I love my Mom. She’s a constant source of support, encouragement, love and advice. I hear her voice in my ear, even now at the age of 28, whenever I cross a road or fear that I might mislay one of the things that I’m carrying. Her voice urges me, “Keep your wits about you, Sam.” If I make it to the other side of the road safely and if I manage not to lose something, it’s generally in her merit.
It’s obvious to anyone who knows her that her family is everything to her. She constantly sacrifices on their behalf. But one never really knows the sort of emotional investment that comes along with parenthood until one becomes a parent. I love my children so much that it hurts, and the experience makes me love my own parents even more. Now I have some understanding of how much they love me. Now I have some understanding of the sleepless nights, the wiping up of vomit and the changing of diapers (or nappies, depending on where you’re from), and the willingness to give up everything for your children. To both of my wonderful parents, I overflow with gratitude and love. And yet, having said all of that, my Mom won’t be getting a Mother’s Day card from me today.
Judaism has a law about copying Gentiles. Its main source is Leviticus 13:3. The idea is often misunderstood. I was once told, by an ultra-Orthodox acquaintance, that Jews are forbidden from going to the cinema, because to do so is to copy the Gentiles. Well, Gentiles give to charity and fight for social justice. Is that forbidden too? Gentiles breathe. Should I be holding my breath? In actual fact, the halakha only prohibits us from joining with Gentile practices and customs if they are either (a) immodest, or (b) have their roots in non-Jewish theology. Rabbi Soloveitchik used to celebrate Thanksgiving Day because it was neither immodest nor a religious holiday. By contrast, to gather round for turkey and Christmas pudding on December 25 would be prohibited because that Gentile custom has its roots in Christianity.
In America, and increasingly in Israel, Mother’s Day is celebrated on the second Sunday of May, and has its roots in the campaigning of Ann Jarvis, a pacifist, who sought to reunite families that had been divided by the American Civil War. Despite that it is held on the Christian Sabbath, and often revolves around the Church, Mother’s Day could be argued to be a purely secular day, like Thanksgiving, and thus my argument would break down. But, in Britain, where I grew up and where my parents still live, Mother’s Day is held on the fourth Sunday in Lent, which this year falls out on March 18.
It is a Christian festival called Mothering Sunday, which has its roots in the Roman pagan festival of Hilaria that celebrated the mother goddess, Cybele. When Rome became Christian, the holiday transformed into a celebration of the Virgin Mary. Given the laws about copying Gentile practices, and given the history of the day, the whole notion of commemorating the fourth Sunday of lent makes me feel uncomfortable. Sorry Mom, this is the first reason that I won’t be sending a card.
My second reason is that Jewish values dictate that every day should be a Mother’s Day - and a Father’s Day come to think of it. The Ten Commandments adjure us to honour our parents. And, too often, I fall short. I call them too rarely on the phone. I am too easily frustrated, transforming back into an adolescent, the moment my Mother wants to Mother me a bit too much. Where is the respect that they deserve? How dare I get frustrated? Did my Mother get frustrated when I filled my nappy for the umpteenth time in the same afternoon or woke her up in the middle of the night crying from a nightmare and wanting the comfort that only a parent can offer to a child? It’s not enough to invest my efforts into an annual commercialised expression of love and gratitude via some cheap card. Instead, I need to strive to embody that love and gratitude every day of my life.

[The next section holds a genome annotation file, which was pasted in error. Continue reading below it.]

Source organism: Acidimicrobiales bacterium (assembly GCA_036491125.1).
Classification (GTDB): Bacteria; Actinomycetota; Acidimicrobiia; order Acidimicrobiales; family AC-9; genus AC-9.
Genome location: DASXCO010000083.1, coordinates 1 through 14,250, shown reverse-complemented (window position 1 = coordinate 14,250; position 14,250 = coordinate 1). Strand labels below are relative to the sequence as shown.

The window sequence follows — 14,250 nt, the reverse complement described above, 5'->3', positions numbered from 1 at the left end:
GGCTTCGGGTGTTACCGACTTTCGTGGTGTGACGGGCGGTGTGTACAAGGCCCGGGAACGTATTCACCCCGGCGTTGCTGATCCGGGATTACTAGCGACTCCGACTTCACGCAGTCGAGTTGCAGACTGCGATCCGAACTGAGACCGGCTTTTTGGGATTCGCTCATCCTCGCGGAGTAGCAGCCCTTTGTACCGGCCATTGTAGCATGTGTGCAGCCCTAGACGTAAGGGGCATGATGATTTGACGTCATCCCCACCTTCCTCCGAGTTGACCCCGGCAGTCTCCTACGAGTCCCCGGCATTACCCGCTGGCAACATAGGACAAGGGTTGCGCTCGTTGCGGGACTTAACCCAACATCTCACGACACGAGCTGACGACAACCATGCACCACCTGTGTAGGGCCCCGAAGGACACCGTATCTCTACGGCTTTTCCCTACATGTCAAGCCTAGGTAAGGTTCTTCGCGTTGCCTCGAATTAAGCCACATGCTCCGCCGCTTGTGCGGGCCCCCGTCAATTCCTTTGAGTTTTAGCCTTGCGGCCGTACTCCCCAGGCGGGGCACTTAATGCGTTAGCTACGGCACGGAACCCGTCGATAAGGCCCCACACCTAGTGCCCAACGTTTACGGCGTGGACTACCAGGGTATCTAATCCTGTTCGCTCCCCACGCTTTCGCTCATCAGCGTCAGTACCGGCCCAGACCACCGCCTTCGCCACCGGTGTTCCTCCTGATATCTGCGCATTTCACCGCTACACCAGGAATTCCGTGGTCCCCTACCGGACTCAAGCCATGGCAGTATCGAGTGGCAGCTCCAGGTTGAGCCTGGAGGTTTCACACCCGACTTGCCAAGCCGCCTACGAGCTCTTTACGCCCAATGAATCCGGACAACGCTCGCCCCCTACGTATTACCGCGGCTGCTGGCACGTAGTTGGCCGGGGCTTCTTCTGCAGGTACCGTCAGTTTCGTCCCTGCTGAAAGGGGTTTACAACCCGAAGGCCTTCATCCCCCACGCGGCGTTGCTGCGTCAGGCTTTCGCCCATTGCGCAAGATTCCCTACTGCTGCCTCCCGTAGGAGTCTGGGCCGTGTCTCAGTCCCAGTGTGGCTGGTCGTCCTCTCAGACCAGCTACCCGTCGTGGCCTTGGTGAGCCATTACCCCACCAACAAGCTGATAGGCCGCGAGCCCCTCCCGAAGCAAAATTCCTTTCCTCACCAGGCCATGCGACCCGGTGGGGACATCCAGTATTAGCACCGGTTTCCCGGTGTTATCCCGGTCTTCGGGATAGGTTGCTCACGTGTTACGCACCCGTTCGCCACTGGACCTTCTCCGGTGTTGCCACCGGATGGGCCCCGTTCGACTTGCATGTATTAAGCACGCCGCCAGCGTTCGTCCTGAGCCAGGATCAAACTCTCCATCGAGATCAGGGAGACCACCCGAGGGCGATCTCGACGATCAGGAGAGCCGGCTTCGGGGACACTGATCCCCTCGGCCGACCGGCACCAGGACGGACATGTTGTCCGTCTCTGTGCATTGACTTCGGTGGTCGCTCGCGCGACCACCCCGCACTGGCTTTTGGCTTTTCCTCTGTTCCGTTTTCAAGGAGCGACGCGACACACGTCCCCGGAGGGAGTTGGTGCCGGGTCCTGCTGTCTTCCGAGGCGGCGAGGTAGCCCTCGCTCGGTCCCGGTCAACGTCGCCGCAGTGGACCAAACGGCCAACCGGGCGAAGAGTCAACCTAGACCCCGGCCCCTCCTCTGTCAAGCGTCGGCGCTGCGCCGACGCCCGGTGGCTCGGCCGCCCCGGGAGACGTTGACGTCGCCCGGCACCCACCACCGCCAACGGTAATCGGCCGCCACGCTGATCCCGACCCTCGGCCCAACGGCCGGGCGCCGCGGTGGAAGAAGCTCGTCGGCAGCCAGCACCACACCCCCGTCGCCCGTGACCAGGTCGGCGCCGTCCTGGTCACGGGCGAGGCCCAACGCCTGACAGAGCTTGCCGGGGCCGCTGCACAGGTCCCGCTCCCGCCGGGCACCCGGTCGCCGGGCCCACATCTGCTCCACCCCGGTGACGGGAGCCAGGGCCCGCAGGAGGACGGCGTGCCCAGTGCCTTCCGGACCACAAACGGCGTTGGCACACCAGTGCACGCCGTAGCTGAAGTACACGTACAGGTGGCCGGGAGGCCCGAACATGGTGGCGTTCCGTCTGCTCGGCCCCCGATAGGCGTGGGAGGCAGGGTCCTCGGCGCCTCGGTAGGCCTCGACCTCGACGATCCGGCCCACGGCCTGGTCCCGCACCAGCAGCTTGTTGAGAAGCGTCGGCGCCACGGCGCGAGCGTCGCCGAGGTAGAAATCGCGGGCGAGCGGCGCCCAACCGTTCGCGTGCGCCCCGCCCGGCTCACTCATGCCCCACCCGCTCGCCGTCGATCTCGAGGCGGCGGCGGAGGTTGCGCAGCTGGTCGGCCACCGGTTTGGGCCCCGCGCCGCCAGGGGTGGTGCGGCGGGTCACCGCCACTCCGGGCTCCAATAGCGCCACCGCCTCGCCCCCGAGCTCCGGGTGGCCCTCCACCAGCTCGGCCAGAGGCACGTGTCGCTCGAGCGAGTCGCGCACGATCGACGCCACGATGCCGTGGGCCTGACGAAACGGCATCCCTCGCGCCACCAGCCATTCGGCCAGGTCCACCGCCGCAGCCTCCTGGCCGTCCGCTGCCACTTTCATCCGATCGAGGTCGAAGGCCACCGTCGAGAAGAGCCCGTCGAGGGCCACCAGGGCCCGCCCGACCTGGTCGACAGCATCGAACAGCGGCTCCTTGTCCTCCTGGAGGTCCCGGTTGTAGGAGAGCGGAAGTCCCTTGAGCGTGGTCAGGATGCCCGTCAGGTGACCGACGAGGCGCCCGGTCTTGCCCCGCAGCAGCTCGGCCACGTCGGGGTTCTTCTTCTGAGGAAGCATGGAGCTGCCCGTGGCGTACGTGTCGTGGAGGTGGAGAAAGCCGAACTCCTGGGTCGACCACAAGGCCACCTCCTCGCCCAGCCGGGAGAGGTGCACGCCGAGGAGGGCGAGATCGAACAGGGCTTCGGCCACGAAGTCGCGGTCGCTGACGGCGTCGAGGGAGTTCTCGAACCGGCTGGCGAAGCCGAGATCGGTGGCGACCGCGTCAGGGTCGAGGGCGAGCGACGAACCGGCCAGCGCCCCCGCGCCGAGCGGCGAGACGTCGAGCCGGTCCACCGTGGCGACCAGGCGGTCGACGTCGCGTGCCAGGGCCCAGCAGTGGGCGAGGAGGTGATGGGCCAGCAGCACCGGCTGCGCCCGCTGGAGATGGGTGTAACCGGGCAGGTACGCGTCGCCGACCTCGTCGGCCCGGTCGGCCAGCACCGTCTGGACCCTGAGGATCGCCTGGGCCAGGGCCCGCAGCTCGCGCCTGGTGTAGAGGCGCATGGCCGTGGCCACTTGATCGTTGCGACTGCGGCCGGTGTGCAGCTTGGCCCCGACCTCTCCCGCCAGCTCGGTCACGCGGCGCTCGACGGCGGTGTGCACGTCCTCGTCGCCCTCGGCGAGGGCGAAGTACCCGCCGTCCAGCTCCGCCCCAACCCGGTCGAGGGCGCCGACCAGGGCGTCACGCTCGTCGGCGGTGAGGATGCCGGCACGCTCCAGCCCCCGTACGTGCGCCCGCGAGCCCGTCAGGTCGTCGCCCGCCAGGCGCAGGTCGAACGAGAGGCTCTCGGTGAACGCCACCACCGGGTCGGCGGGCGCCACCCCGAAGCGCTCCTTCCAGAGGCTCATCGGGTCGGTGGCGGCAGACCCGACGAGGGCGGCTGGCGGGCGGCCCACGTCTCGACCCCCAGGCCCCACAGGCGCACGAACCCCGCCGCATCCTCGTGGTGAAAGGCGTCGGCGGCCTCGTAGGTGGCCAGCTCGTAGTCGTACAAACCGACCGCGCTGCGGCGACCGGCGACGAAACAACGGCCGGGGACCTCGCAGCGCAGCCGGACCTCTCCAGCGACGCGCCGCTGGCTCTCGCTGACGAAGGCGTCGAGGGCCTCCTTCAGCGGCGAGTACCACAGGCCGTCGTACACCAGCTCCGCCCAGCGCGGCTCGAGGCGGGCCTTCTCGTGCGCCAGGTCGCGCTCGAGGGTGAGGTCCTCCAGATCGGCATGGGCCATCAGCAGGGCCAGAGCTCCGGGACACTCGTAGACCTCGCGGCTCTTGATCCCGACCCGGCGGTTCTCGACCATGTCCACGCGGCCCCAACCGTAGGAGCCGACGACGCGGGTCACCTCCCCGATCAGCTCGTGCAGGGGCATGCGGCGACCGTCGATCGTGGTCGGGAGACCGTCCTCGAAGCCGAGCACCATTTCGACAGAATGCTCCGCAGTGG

Despite all I’ve said, I can obviously see the good side of the day. Like Mitzvah Day, in which Jews are encouraged to do acts of loving kindness, Mother’s Day can be a lovely expression of our most deeply held values. But, like Mitzvah Day, we have to remember that the ideal is to let those values spill over into the rest of the calendar year. Every day is Mitzvah Day. Every day is Mother’s Day.
In contrast to my opinion, some people have sought to find a specific Jewish date to dedicate to our Mothers. One Rabbi told me that it should be the day before Passover, given the strain that Mothers go through in preparing for that festival (although this only applies to the traditional assignment of gender roles within parenthood in which the Mother is the one who does the cooking and the cleaning. This isn’t a state of affairs I want to encourage, though we too often fall into it). The 30th day of Shevat has also been suggested, in honour of Henrietta Szold, who died on that date. Despite having no biological children of her own, she rescued many young Jews from the clutches of Nazism and was a champion for Children’s rights. No matter what day is eventually dedicated to being the “Jewish Mother’s Day,” none should replace the respect and honor that we should be granting our mothers on a daily basis. So, I won’t be sending you a card this year Mom, but I will continue making a daily effort.
Dr. Samuel Lebens studies at Yeshivat Har Etzion, holds a PhD in metaphysics and logic from the University of London, and is the chair of the Association for the Philosophy of Judaism.
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